Stress…what is it good for?

During a recent union meeting at work, the third item on the agenda was Health and Safety. Not many people know that the 1974 Health and Safety at Work Act (HASAWA) is actually the Health and Safety and Welfare at Work Act. As a Workplace Representative, I’d put it on the agenda to highlight the work of the Health and Safety Committee. Two years earlier, Unite the union had carried out its own survey of members. Not surprisingly, it had picked out stress as a growing factor in the workplace.

I recalled from the discussions at that time hearing of two managers who were reluctant to take their full leave entitlement, so fearful were they of the volume of emails and work, waiting for them on their return. OK, maybe this is apochryphal but no-one in the room doubted it and there was nodding  around the room from members.

A colleague responded that all of us can operate at high levels of stress as long as the peaks arerelatively short. Problems arise when that peak starts to become the norm. I recalled listening to a report on the radio of a dispute where staff were working to contract as a form of industial action.

I recounted how a member of the senior management team had said in the same room several years earlier that stress was a good thing; good for team-building, I think he said, wasn’t it?. The faces of four colleagues, affected, two seriously, by stress-related illness in the last few years crossed my mind. Stress has now taken over from back problems as the number one reason given for time off from work for ill health.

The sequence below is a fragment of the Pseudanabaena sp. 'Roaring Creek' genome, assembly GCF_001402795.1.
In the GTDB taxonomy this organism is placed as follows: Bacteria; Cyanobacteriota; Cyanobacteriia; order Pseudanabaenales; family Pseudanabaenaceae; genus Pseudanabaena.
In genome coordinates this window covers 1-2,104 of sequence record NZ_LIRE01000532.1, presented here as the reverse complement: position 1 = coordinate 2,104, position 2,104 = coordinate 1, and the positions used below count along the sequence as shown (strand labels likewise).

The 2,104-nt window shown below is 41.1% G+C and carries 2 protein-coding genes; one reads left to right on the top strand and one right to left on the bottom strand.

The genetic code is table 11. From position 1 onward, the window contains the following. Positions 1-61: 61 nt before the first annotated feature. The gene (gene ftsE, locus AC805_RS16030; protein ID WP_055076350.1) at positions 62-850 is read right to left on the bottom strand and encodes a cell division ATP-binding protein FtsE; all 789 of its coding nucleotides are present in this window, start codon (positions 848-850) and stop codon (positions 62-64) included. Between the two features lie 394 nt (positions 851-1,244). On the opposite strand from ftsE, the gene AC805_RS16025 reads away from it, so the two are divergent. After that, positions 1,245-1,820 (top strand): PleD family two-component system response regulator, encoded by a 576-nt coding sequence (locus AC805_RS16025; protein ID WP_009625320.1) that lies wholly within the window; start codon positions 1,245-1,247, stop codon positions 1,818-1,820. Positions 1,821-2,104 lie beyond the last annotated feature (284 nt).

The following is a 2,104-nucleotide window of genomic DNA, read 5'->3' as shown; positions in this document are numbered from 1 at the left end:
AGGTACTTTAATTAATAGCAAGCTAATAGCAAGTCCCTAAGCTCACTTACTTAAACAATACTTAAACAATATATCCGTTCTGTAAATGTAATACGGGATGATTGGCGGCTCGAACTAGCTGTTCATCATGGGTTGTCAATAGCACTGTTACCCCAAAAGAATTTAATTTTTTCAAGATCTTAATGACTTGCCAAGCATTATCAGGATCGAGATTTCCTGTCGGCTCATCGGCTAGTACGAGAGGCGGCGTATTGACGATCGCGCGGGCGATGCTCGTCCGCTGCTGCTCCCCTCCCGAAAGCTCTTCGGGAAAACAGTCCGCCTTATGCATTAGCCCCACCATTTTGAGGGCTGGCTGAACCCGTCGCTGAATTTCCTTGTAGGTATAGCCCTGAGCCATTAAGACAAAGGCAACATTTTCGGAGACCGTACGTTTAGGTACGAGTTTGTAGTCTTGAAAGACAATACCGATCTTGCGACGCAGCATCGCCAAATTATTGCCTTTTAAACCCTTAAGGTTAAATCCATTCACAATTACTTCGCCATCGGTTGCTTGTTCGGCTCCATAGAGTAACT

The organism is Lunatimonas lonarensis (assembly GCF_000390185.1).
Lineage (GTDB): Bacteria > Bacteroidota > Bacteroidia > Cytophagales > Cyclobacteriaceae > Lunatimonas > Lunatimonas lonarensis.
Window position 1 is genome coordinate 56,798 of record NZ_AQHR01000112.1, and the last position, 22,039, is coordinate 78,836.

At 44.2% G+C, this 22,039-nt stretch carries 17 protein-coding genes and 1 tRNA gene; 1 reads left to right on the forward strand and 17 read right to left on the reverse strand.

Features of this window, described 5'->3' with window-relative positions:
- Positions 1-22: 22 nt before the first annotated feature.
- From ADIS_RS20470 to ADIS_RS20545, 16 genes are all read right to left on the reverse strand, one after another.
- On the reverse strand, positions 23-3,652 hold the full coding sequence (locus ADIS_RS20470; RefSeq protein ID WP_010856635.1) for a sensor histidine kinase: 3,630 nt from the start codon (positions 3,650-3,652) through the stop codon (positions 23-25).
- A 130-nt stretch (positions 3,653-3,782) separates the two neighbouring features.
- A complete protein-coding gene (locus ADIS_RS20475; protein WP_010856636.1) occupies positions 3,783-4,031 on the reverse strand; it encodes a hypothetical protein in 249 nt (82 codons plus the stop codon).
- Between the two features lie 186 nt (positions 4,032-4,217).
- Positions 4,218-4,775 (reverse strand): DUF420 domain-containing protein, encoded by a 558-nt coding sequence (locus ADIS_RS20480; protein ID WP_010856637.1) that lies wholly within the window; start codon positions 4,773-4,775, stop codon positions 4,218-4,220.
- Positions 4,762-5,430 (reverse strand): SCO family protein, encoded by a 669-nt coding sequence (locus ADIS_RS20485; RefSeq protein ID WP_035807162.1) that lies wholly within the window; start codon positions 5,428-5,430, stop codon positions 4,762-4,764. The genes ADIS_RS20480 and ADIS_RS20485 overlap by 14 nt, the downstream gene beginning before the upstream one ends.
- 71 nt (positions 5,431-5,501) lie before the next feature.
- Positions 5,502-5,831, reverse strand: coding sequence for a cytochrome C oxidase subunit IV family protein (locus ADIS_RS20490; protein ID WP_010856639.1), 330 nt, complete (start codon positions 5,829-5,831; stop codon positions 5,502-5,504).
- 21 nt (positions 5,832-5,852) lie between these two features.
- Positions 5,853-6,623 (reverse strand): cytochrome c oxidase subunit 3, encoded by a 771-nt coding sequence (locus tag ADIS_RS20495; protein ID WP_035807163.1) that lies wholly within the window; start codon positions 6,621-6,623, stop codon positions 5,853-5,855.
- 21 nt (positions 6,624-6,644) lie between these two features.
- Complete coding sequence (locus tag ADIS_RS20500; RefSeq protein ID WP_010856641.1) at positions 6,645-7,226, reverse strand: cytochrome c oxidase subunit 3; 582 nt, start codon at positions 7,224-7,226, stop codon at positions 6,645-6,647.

The trouble is, offered another colleague, there was a time when there was a lull. You could catch up in the lull. But there just doesn’t seem to be a lull anymore. Ah, I said, don’t forget, we have TOIL (Time off in Lieu) and holiday entitlement. Our employer won’t have any sympathy for staff who complain about workload issues but who don’t take TOIL or use their full annual leave.

TOIL is difficult though. If you take it, you never catch up and there’s always loads more to do when you’re back in, someone said. True, we all thought in the pause that followed. Then, I reminded everyone that we all have a duty of care for ourselves and for each other. If you feel you are struggling a little, tell someone. If not your line manager, then your union rep or a colleague. Make sure someone has a written note of how you’re feeling and why. If and when everything goes pear shaped, at least you will be able to point to something which, arguably, could have been picked up by a line manager. Otherwise, your employer can reasonably argue it didn’t know there was a problem, so  couldn’t do anything about it. Not confiding in someone may even lead to you facing the possibility of capability proceedingsfurther down the line!